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PYEONGTAEK, South Korea — Air Force forecasters in South Korea can now get a fuller picture of what the weather’s doing thanks to a project that moved their radar system to a hilltop site.

For years, the important Next-Generation Radar — or NEXRAD — had been in place at Camp Humphreys’ MP Hill section.

But the plans for massive new construction at Camp Humphreys called for placing several new buildings right in the radar beam’s path, said Air Force Capt. Rob Schlesiger, assistant director of operations at the 607th Weather Squadron in Seoul.

The squadron’s weather technicians wouldn’t have been able to get the weather information they need to alert the U.S. military in South Korea to such things as severe thunderstorms, hail, heavy rains and rapid shifts in wind speed and direction.

Such information helps pilots steer clear of severe weather and can help base officials know when to get aircraft rolled into hangars, golfers off the greens, swimmers out of the pool, and to take other precautions to protect the base community.

The radar system, known as the WSR-88D (Weather Surveillance Radar) is part of a network of high-resolution Doppler radars operated by the National Oceanic and Atmospheric Administration.

NEXRAD detects precipitation and wind and displays it in a mosaic map that weather technicians use in forecasting and weather alerts that support air and ground operations.

“I think one of the best examples is probably during the monsoon season, when we have heavy, persistent rain events,” said Schlesiger.

In what became a two-year, $6 million project, U.S. military officials decided to move the radar to a U.S. Army site called Hill 448, a steep edifice in the town of Yangji, which is in the Suwon region, just under an hour’s drive north of Camp Humphreys.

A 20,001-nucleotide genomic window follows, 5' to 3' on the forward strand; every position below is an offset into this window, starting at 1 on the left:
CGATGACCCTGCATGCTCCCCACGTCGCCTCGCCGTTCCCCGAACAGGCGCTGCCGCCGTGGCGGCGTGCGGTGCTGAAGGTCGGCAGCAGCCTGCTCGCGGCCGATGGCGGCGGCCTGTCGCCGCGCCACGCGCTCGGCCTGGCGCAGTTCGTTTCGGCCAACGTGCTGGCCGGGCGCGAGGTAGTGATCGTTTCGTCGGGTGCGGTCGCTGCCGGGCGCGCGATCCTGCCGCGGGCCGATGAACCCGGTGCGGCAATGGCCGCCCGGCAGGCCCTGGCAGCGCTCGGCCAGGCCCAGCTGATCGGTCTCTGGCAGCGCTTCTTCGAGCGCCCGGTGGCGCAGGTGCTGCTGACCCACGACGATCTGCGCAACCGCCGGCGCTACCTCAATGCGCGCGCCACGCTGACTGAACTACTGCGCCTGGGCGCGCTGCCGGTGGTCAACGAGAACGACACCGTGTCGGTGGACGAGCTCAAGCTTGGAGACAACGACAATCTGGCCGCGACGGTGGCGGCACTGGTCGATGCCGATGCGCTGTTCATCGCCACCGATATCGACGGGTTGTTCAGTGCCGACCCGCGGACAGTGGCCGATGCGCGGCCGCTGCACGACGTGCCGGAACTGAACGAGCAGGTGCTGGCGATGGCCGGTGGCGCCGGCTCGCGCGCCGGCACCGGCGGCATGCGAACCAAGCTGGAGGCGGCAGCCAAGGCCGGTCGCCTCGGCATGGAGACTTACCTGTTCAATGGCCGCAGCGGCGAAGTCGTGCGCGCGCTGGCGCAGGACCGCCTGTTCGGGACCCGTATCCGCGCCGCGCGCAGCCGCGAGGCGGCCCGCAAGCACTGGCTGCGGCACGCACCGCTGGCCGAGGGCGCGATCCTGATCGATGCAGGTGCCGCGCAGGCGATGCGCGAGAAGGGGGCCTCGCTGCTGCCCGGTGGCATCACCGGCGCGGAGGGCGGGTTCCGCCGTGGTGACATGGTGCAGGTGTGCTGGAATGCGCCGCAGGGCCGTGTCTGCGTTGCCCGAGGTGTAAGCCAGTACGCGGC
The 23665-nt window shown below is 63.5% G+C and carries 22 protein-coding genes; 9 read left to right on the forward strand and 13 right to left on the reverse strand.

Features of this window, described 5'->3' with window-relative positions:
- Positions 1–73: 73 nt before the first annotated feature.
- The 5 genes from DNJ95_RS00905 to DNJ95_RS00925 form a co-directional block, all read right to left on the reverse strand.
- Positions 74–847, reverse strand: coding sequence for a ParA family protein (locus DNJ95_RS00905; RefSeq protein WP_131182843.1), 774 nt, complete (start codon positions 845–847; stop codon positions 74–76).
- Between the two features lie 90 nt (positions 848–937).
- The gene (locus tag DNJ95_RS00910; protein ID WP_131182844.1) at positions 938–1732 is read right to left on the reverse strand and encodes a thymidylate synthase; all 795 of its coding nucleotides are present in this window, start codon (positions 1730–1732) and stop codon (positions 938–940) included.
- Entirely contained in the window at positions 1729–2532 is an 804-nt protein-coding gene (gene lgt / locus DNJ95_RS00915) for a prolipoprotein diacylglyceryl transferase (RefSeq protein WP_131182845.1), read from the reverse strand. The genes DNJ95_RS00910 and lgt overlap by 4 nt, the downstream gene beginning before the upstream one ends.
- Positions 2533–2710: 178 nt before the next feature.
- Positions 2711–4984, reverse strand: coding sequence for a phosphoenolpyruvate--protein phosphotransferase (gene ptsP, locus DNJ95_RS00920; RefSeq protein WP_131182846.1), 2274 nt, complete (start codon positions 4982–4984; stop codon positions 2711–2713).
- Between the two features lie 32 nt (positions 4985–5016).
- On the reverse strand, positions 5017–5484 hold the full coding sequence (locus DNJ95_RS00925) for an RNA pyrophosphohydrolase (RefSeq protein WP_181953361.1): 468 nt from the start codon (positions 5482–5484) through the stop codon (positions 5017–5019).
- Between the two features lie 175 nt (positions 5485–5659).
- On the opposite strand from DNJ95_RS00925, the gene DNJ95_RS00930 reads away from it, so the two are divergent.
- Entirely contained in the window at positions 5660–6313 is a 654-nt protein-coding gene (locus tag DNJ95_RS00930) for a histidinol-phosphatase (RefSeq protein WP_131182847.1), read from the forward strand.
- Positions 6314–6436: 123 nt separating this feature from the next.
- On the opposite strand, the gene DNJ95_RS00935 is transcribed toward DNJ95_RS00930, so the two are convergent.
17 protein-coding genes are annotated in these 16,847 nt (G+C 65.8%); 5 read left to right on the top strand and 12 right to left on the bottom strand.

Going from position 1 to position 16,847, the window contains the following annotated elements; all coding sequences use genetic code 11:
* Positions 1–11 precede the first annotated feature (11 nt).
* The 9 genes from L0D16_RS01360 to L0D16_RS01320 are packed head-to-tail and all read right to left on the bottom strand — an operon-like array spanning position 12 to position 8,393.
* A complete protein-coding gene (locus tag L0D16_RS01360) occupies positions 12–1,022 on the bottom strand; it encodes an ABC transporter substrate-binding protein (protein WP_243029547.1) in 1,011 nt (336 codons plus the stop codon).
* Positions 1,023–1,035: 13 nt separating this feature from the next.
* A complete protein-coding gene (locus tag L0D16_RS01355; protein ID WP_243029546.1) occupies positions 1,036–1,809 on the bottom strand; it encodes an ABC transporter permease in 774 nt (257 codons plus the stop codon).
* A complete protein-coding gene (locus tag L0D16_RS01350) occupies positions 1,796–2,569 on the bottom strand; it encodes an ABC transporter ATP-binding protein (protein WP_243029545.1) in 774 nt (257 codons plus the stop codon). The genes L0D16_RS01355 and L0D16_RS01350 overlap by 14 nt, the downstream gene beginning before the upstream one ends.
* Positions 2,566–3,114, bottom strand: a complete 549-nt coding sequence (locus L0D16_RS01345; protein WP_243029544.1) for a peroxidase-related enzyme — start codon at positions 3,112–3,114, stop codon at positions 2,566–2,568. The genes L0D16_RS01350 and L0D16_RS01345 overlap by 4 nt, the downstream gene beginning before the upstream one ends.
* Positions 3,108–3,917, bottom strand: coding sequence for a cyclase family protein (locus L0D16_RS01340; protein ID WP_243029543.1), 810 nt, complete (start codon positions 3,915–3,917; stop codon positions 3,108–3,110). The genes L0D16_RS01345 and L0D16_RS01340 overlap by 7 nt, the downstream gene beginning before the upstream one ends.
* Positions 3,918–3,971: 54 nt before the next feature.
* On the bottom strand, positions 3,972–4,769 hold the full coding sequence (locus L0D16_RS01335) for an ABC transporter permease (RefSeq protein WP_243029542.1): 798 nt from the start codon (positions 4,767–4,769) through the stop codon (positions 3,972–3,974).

Then came the heavy-lifting, which started soon after the radar was shut down Sept. 25.

“You don’t just move these things and put them somewhere,” Schlesiger said.

What had to be moved was a radar tower, with its big “golf ball” radome; three shelters that are very long, double-wide trailers; and electrical and communications gear housed in the shelters, he said.

Workers had to lay a road that would help them move up and down the steep hill to what would be the radar site, and they had to prepare the site itself — level a section of ground, lay concrete pads onto which the shelters would be placed, and install electrical grounding equipment.

“The real difficult part of this entire venture, one of the many, was bringing these large, 30-foot-plus shelters up this hill, a very winding, narrow access road, without incident,” Schlesiger said.

The move was completed by Nov. 1, and the radar’s now back in service at its new location.

The radar is so high up, that technicians now have a fuller picture than before, said Schlesiger.

“So we can see the weather coming at us from a higher distance, we have a larger scan radius that we did before,” he said. “And we don’t have any mountains or radio beams blocking.”

And while the radar can no longer pick up the lowest thousand feet, it gains the fuller view from higher up.

“We’ll have a 360-degree view of the weather coming at us from any direction, without the potential for urban build-ups blocking any of that beam path,” Schlesiger said.

He said airmen of the 51st Communications Squadron at Osan Air Base had pulled maintenance on the radar when it was at Camp Humphreys and will continue to do so at Hill 448.

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